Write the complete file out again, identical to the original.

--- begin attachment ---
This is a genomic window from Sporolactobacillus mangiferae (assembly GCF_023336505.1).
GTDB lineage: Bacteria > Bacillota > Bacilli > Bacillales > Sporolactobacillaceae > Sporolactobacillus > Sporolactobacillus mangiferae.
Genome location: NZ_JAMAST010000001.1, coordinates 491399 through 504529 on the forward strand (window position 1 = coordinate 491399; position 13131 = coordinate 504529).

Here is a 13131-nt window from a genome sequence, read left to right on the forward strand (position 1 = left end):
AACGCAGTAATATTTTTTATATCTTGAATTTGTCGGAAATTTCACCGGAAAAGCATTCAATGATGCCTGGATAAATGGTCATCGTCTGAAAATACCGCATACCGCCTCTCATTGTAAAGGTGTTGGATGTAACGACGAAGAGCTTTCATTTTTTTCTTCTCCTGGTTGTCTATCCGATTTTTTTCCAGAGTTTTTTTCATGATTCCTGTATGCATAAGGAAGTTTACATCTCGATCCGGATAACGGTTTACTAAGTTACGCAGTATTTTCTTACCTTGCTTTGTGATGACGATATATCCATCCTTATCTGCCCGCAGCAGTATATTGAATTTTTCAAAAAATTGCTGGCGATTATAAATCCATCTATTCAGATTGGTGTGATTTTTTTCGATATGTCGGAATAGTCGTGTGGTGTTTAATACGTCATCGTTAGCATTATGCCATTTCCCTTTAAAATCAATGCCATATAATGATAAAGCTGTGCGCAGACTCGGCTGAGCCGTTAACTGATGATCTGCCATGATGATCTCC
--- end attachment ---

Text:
This is a genomic window from Sporolactobacillus mangiferae (assembly GCF_023336505.1).
GTDB lineage: Bacteria > Bacillota > Bacilli > Bacillales > Sporolactobacillaceae > Sporolactobacillus > Sporolactobacillus mangiferae.
Genome location: NZ_JAMAST010000001.1, coordinates 491399 through 504529 on the forward strand (window position 1 = coordinate 491399; position 13131 = coordinate 504529).

Here is a 13131-nt window from a genome sequence, read left to right on the forward strand (position 1 = left end):
AACGCAGTAATATTTTTTATATCTTGAATTTGTCGGAAATTTCACCGGAAAAGCATTCAATGATGCCTGGATAAATGGTCATCGTCTGAAAATACCGCATACCGCCTCTCATTGTAAAGGTGTTGGATGTAACGACGAAGAGCTTTCATTTTTTTCTTCTCCTGGTTGTCTATCCGATTTTTTTCCAGAGTTTTTTTCATGATTCCTGTATGCATAAGGAAGTTTACATCTCGATCCGGATAACGGTTTACTAAGTTACGCAGTATTTTCTTACCTTGCTTTGTGATGACGATATATCCATCCTTATCTGCCCGCAGCAGTATATTGAATTTTTCAAAAAATTGCTGGCGATTATAAATCCATCTATTCAGATTGGTGTGATTTTTTTCGATATGTCGGAATAGTCGTGTGGTGTTTAATACGTCATCGTTAGCATTATGCCATTTCCCTTTAAAATCAATGCCATATAATGATAAAGCTGTGCGCAGACTCGGCTGAGCCGTTAACTGATGATCTGCCATGATGATCTCC